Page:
Catching A Dorado
The Atlantic Crossing
27th November 2006
We left at 2pm after a morning of rushing around getting fresh vegetables, washing the boat, checking emails and of course a last shower. Thunderstruck by AC/DC, blasting from cockpit speakers. Fiddlerís Green's crew were impressed and the whole marina was watching us. On the way out we saw Barbarossa whom we met in Rubicon, Lanzarote. We are settling in for the long passage and life at sea, dinner is sausages and mash potatoes.
28th November 2006
We caught a Dorado at 12 pm, tonight's dinner. Everybody is very tired as getting used to sleeping with rolling motion.
29th November 2006
As we are starting to settle in, we had a happy hour at 5 pm, before dinner, one beer each while listening to Pink Floyd. A bit drunk on one beer!
30th November 2006
Wind is gradually dying down and with calm seas Graham and I had a wash on deck with seawater this morning. A Nordic container ship passed us about 5 miles away. Night watches are as follows: Graham is doing 6pm till 9. Nik 9 till 12 am. Judit 12 till 3 am. Graham 3 till 6 am. Nik from 6 till 9 am.
01st December 2006
At last the wind increased and we rolled out the genoa at midday. With twelve knots of wind the speed increased to almost six knots. A few hours later the reef went in , winds were still increasing. Another Dorado landed on the hook, but Graham and Nik did not fancy it again for dinner so it went back to the water! Graham dropped the only bucket in the sea, used for washing dishes. We made a bucket over board manoeuvre, after four attempts we were successful.
02nd December 2006
Rough seas with high waves coming from North and East and force six wind, occasionally gusting seven! The Autohelm has gone on as it responds faster to the high seas, coping well with the rogue waves on the beam. Everybody is very tired unable to sleep with the motion. I left the tap open accidentally loosing thirty litters of water. During night the Autohelm started to make grinding noises so we had to helm manually. Also lost all of the bread, it has gone mouldy with the heat. Not a good day!
03rd of December 2006
We found a diesel leak under the cooker, presumably from the jerry cans with spare fuel. However after checking , there wasn't a leak. Probably the leak is coming from the engine but we can't find the source. The sea state is moderate making possible to jibe heading for two hundred and fifty degrees. Only one hundred and fifty miles to reach the first waypoint. Graham dropped bucket in the sea again! We pulled in sails and turned back for it, but lost it out off sight as it sunk rapidly. The bucket, used to collect sea water, was replaced with a storage box. The Ship's clock is going back one hour at happy hour while we celebrate the two thousand miles to go mark!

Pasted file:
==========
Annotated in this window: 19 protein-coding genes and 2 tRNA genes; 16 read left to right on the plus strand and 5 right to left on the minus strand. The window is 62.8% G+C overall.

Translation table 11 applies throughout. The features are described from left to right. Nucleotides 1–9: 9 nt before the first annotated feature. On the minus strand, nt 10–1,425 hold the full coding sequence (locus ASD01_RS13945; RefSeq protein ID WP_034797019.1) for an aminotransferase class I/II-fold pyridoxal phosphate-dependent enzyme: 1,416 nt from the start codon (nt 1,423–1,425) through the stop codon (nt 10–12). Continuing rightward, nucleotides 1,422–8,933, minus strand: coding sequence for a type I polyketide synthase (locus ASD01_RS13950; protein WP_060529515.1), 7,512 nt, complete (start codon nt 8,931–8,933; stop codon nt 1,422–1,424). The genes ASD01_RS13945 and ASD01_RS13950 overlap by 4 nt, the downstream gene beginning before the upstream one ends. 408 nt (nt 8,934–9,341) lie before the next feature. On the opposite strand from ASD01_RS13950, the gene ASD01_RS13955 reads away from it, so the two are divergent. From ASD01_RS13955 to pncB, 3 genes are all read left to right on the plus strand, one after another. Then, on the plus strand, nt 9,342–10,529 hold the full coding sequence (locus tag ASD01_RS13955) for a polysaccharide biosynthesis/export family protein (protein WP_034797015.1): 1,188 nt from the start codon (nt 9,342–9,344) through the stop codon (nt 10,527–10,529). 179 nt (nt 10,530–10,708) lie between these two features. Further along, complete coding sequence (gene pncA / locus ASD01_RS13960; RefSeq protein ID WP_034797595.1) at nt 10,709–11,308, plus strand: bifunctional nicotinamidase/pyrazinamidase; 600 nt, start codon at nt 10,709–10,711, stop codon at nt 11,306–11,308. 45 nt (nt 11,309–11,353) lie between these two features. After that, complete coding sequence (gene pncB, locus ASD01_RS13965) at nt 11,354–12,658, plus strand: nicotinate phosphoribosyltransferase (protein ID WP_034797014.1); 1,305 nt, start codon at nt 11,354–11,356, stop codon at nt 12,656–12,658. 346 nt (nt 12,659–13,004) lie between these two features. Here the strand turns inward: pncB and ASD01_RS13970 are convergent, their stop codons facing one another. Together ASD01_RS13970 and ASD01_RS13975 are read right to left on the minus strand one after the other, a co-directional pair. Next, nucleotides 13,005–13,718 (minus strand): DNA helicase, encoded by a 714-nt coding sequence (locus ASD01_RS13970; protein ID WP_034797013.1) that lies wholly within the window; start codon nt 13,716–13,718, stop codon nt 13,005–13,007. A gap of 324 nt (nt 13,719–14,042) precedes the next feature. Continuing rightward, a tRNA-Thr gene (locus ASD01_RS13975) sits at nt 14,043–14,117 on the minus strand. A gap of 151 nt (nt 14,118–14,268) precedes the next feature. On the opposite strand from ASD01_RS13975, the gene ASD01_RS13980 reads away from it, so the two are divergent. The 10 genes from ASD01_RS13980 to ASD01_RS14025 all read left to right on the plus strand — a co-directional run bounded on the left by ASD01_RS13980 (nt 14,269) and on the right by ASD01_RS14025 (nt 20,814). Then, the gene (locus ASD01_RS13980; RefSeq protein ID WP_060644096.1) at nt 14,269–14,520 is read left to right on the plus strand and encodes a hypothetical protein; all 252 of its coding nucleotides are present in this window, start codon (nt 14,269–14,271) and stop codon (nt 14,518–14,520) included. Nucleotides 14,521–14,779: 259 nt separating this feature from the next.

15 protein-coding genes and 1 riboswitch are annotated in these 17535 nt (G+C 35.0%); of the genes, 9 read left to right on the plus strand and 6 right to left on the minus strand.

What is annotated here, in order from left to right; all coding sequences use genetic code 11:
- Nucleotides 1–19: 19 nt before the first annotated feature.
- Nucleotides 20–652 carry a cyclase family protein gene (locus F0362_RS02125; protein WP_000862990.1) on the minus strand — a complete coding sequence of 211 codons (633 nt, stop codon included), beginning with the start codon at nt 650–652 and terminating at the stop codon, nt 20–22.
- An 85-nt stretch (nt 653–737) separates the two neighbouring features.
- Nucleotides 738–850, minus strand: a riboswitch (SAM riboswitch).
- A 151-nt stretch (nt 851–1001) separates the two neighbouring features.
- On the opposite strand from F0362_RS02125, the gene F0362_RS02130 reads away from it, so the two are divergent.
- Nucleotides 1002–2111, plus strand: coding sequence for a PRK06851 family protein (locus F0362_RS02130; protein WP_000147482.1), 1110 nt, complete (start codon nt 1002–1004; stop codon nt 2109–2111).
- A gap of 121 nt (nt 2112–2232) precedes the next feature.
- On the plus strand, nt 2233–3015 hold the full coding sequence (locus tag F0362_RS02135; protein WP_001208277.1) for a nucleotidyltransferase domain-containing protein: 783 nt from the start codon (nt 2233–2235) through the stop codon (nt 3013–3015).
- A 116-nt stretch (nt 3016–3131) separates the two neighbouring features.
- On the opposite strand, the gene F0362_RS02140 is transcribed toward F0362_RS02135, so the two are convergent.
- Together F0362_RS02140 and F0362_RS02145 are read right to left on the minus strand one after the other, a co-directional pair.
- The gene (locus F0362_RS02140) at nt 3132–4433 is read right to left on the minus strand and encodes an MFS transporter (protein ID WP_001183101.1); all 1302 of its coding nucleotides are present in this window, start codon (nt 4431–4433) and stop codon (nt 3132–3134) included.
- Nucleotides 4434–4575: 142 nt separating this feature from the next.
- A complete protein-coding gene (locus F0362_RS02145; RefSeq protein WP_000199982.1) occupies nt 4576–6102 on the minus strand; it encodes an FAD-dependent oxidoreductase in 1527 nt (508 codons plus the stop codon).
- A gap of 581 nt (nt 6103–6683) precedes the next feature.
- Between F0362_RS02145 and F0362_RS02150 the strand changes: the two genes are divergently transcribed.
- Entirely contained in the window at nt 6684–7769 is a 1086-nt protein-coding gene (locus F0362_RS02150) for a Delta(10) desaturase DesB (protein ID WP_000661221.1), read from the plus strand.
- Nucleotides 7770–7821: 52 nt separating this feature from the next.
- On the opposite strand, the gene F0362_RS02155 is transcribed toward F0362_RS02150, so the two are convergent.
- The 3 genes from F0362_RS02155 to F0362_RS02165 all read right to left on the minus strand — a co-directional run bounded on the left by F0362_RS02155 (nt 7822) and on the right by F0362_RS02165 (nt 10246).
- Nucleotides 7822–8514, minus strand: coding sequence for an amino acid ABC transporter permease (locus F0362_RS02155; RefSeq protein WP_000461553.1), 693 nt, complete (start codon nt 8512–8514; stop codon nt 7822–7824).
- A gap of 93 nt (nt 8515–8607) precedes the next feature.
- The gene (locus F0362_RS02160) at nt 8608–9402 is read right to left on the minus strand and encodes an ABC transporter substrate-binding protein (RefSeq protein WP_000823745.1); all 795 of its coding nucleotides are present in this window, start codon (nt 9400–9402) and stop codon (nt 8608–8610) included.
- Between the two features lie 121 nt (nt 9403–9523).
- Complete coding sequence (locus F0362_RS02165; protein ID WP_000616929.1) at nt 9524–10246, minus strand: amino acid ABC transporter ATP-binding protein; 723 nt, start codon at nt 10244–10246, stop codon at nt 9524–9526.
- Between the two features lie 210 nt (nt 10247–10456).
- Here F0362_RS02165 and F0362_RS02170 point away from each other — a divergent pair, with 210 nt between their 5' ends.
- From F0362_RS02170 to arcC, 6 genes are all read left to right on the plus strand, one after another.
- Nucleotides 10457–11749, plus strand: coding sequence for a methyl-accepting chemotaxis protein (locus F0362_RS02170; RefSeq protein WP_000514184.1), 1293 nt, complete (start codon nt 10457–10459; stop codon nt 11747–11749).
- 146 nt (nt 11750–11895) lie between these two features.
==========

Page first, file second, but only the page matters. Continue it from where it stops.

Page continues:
04th December 2006
The wind is blowing Force six (22-27 knots) and the sea state is confused with high waves. We are still using Autohelm to cope with waves coming from different directions. The wind generator is creating enough power to run all electrics. Nik had a wash on deck despite the rolly motion onboard. At happy hour we celebrated arriving at our first waypoint, also our record mileage so far, which is 134 miles in 24 hours.
05th December 2006
During early evening the wind increased, as the full moon came out, the swell increased dramatically. It was the worst night so far, impossible to sleep with the boat's motion. By midnight Nomad Life was skidding through the waves terrifying Nik during his watch. On Judit's night watch a few waves broke on the cockpit and continued to increase. So started the engine and motor sailed for 4 hours to stable the boat. That is when we felt the solitude of being in the middle of the Atlantic Ocean with no assistance around or nearby.
6th December 2006
In two daysí time we will reach the half way mark! After a difficult night we experienced an equally difficult morning but swells eased in the afternoon giving a break. There hasn't been any birds around us for two days or any other form of life other then flying fishes. Conversation revolves around what we are going to do once we arrive in Marin. Graham is going to open a beer, I will have a shower and Nik will ring his dad. Luckily swells decreased in the evening, before the Autohelm broke down. Graham managed to fix it. We made one hundred and fifty miles in twenty four hours, the record so far.
7th December 2006
Today winds were perfect, making it possible to arrive in eleven days. It is unbelievably hot and the sun is very strong. Another hundred miles to reach half way. Also we saw a sailboat in the distance, there is life out there!
8th December 2006
Jibing we could make a course of three hundred and ten degrees however Martinique is on a bearing of two hundred and ninety five degrees, so that is the nearest course we can sail. The seas are big with waves at least three metres high. Graham and I had great fun helming and surfing the waves while rouge waves were breaking on the freeboard getting us quite wet. Nik in the meanwhile was in the saloon scared. At midnight lost electricity throughout the boat, could not even start the engine and switch on GPS, water, lights. There was a short circuit in the system, but the best was to wait for daylight to assess the situation, meanwhile I was helming navigating to stars.